Gary Wong is Director of Applications Engineering at Instor Solutions.
Of all the natural disasters that can affect data centers, earthquakes are among the most damaging. Given the data center industry’s continued growth and expansion throughout California, these potentially catastrophic events are always top of mind for data center owners and operators.
With the passing of the 27th anniversary of the 6.9-magnitude Loma Prieta earthquake, centered within 10 miles of Santa Cruz, now is the time for data centers across California and other areas prone to seismic activity to reevaluate their earthquake disaster strategies and look at the availability of proactive protection plans.
Across the world, there are an estimated 500,000 detectable earthquakes each year; 10,000 in the area of Southern California alone. These sobering facts lead to some important questions: If an earthquake like the Loma Prieta were to strike again, how are data centers better protected now than 27 years ago? What would the projected loss be to your company and customers if a major earthquake hit? What is your company doing to protect the valuable data and physical assets in your facility?
Earthquake damage can be particularly devastating to the data center industry for a variety of reasons. Going beyond the health and safety of its staff, the loss of uptime resulting from an earthquake can be financially devastating. If a seismic event occurs and the facility is unprotected, the physical damage to servers and IT equipment can also be beyond repair. This combination of loss of equipment and downtime for clients will likely result in the loss of the business in its entirety.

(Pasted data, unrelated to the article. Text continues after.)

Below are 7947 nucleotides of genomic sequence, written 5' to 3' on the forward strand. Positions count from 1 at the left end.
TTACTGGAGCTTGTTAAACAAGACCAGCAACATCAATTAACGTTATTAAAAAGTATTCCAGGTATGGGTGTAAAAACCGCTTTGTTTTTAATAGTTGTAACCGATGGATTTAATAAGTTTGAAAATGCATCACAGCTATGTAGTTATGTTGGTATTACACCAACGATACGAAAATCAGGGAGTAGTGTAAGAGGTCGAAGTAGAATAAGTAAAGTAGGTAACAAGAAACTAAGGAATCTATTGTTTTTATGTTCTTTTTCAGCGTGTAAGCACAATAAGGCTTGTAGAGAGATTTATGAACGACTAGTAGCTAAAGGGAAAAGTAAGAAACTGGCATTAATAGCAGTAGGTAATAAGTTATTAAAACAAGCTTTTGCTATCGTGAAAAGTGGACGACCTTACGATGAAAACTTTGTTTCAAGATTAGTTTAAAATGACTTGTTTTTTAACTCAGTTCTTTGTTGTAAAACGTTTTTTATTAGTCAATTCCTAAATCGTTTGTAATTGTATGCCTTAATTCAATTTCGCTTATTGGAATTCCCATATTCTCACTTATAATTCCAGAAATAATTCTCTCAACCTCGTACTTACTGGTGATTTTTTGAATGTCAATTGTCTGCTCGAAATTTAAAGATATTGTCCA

While we have yet to develop the technology to accurately predict where and when an earthquake will take place, there are precautions that owners and operators can take to help protect data centers from substantial earthquake damage. Whether planning a new build or retrofitting an existing facility, these forms of seismic planning should be a priority.